Internet Explorer versions 4–8 have a feature called CSS filters to help you apply multimedia-style visual effects to your web pages. These filters are deprecated as of Internet Explorer 9, but you can still use them if your customers use older versions of the browser.
Some of the filters you can add include:
- Visual filters
Visual filters are filters that affect how the page looks. Some of the popular visual filters include:
- One of the most commonly used filters is the
Alphafilter. This filter helps the designer set the opacity level of elements. In fact, many sites suggest using the alpha filter as a fallback mechanism for the CSS
- And many designers used the
AlphaImageLoaderfilter to provide support for PNG transparency in IE6 and lower.
DropShadowfilters can be used to create shadow effects on HTML elements.
Transition filters are time varying filters that affect how a change of content is displayed. Transition filters can be applied to:
- change images on a page
- make an image fade in or out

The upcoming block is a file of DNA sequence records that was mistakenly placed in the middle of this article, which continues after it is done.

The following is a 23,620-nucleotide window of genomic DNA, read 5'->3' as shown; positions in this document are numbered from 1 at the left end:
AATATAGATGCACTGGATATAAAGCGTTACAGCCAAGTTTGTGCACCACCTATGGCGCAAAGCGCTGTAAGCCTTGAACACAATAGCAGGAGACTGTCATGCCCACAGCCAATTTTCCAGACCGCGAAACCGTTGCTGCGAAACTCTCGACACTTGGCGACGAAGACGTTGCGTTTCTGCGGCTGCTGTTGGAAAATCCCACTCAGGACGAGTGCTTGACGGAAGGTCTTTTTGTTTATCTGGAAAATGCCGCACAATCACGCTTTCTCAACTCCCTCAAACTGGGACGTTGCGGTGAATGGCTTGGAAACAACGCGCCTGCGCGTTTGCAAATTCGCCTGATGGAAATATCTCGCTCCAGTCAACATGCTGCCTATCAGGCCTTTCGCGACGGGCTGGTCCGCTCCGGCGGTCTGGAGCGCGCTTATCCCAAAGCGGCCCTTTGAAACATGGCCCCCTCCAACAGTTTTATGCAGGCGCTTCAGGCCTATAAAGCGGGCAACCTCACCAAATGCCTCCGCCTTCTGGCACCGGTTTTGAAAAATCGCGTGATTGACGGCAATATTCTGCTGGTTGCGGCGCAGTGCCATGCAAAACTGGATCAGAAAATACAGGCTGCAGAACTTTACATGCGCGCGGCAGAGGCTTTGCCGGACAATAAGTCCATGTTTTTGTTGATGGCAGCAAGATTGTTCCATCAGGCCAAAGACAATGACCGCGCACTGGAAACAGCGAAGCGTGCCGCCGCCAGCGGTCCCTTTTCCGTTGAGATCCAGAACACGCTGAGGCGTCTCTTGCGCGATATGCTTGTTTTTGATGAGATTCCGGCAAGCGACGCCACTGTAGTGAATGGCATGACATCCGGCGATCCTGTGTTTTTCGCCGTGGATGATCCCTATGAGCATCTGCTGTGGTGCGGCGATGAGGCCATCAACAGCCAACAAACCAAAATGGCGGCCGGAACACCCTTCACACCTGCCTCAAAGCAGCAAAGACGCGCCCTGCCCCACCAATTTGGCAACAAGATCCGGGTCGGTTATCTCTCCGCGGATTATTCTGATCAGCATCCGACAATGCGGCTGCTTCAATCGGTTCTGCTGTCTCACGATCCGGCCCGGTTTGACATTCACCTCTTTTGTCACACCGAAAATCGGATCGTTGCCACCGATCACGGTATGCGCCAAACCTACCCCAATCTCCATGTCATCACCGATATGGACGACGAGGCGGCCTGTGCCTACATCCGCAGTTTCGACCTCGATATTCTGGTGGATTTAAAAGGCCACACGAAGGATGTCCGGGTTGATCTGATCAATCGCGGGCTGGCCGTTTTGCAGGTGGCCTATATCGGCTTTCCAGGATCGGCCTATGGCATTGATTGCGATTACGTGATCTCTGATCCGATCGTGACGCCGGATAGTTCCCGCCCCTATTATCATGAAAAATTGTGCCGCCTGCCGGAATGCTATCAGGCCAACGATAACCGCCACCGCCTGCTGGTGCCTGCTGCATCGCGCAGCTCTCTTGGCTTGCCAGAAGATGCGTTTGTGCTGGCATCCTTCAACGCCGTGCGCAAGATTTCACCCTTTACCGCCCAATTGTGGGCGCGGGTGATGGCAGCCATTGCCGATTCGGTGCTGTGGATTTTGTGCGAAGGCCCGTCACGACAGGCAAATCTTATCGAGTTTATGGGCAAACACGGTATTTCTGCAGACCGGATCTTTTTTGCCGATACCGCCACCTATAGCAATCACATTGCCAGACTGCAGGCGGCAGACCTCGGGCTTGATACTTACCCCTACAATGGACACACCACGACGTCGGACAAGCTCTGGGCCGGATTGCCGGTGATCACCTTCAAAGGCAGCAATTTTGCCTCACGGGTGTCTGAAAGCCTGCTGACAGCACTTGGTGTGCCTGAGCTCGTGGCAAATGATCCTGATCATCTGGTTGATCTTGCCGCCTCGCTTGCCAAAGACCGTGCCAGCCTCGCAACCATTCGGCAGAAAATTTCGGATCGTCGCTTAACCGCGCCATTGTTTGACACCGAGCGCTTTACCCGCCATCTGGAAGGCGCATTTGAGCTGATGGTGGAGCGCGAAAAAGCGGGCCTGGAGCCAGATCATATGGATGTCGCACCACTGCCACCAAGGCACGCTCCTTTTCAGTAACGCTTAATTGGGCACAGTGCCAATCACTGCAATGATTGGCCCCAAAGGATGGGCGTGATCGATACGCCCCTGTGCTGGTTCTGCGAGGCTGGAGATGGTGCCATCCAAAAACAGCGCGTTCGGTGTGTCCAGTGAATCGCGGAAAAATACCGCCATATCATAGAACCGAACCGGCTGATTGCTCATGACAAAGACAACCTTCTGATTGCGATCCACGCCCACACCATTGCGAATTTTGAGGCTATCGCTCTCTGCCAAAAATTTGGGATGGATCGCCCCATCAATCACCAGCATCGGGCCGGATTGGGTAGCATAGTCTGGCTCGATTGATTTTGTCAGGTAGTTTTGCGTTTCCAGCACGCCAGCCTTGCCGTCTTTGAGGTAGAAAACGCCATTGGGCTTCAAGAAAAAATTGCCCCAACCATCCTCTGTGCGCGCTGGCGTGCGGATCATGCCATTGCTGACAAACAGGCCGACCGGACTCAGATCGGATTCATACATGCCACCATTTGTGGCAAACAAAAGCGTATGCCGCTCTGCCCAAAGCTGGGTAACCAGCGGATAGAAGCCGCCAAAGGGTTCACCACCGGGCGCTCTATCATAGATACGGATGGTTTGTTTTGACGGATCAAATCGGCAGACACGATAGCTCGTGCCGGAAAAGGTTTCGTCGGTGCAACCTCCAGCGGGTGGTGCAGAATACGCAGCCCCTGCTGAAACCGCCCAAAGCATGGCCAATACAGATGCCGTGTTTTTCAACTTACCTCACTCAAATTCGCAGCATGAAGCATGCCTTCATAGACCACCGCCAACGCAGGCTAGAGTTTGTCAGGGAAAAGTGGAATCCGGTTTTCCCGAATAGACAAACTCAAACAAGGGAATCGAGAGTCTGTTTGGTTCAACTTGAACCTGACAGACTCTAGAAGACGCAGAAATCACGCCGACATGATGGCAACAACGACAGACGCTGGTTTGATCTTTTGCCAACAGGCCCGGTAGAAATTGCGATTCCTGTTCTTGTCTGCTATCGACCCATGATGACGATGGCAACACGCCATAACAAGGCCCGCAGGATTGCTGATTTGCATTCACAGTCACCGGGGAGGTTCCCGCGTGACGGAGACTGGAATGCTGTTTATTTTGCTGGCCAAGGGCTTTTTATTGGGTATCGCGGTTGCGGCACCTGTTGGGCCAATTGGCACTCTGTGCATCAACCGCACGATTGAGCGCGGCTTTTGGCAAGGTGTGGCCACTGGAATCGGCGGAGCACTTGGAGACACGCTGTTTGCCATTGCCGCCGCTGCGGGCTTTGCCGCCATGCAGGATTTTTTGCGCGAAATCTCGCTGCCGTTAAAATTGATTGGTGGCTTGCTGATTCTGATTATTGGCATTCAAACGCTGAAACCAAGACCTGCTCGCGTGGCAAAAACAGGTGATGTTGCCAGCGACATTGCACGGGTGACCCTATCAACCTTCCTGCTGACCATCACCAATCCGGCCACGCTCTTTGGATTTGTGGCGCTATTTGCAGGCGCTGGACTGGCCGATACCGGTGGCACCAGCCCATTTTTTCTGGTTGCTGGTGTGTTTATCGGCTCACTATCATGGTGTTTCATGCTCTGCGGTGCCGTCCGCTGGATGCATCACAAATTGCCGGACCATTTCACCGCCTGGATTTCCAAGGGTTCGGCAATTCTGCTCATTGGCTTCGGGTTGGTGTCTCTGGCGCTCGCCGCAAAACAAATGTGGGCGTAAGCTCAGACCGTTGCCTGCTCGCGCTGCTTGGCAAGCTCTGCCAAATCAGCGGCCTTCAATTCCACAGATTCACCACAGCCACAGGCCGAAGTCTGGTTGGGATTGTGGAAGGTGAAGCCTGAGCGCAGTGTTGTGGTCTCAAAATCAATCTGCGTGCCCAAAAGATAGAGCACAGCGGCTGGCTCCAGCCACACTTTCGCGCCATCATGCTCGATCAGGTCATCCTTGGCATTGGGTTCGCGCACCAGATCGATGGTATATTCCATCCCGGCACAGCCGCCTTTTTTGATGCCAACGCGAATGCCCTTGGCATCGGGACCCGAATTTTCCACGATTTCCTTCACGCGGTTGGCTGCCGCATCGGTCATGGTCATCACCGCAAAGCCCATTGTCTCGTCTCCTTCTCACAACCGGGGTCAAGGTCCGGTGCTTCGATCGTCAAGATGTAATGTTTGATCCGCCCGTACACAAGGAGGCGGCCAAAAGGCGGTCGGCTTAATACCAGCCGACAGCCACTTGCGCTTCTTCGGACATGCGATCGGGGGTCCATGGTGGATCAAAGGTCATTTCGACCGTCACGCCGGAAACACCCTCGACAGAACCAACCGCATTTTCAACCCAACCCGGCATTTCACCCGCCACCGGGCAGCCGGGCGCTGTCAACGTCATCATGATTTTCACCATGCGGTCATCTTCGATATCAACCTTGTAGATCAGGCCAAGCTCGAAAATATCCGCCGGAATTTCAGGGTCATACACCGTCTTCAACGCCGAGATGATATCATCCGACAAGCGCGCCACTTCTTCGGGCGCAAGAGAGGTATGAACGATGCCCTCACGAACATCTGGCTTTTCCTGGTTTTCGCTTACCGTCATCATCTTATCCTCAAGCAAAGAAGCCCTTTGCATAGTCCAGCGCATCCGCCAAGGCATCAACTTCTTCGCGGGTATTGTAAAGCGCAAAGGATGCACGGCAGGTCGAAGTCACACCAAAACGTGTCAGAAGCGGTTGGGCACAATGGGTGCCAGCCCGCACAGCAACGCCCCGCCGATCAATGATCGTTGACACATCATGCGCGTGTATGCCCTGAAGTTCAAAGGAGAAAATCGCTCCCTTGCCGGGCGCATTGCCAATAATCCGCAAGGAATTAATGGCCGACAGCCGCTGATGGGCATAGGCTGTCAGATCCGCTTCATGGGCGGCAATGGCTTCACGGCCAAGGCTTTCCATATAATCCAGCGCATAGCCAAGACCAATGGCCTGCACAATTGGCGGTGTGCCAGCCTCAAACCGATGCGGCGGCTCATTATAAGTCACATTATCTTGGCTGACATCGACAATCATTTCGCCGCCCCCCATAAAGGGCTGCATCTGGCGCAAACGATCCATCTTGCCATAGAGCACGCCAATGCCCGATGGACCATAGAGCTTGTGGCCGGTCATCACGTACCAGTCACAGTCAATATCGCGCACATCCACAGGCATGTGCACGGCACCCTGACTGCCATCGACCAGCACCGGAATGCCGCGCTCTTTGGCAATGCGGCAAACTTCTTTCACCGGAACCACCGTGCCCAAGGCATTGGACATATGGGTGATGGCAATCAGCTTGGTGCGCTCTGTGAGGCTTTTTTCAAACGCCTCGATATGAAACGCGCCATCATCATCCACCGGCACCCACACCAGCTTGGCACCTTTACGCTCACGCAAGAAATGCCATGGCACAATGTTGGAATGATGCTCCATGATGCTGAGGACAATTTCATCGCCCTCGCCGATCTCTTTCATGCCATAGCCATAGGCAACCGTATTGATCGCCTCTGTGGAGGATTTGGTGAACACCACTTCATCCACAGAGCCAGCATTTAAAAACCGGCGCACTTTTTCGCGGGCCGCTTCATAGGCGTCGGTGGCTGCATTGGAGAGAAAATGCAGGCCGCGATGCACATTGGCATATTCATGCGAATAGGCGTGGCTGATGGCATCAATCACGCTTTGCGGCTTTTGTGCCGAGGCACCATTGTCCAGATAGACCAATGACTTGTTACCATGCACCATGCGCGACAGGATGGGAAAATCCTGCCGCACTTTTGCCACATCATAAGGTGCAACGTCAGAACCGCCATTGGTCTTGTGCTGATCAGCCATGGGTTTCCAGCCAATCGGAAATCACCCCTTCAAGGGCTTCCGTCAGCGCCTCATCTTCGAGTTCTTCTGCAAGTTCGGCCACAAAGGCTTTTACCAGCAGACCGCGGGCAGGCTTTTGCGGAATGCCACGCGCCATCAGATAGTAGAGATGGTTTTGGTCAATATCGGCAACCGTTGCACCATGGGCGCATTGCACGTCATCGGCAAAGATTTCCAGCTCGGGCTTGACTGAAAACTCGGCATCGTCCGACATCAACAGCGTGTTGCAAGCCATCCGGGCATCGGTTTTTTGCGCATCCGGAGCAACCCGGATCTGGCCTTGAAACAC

- pages to make them load or exit in specialized ways
But You Shouldn’t Use CSS Filters
CSS filters may be very tempting because they allow you to add features like drop shadows, fades, and transparency and have those features for even really old versions of Internet Explorer.
But CSS filters are only useful to Internet Explorer. For every other browser, they simply add download time. And the more filters you use, the slower your pages will load.
But that’s not the only reason. CSS filters can also slow the rendering of a web page in Internet Explorer. The AlphaImageLoader filter blocks the rendering of the page and even freezes the browser while the image it’s applied to is downloaded. In other words, nothing other than that image can be downloaded once it starts until it is complete. Plus that filter is applied per element, rather than per image, so even images that don’t need the filter can be affected by it.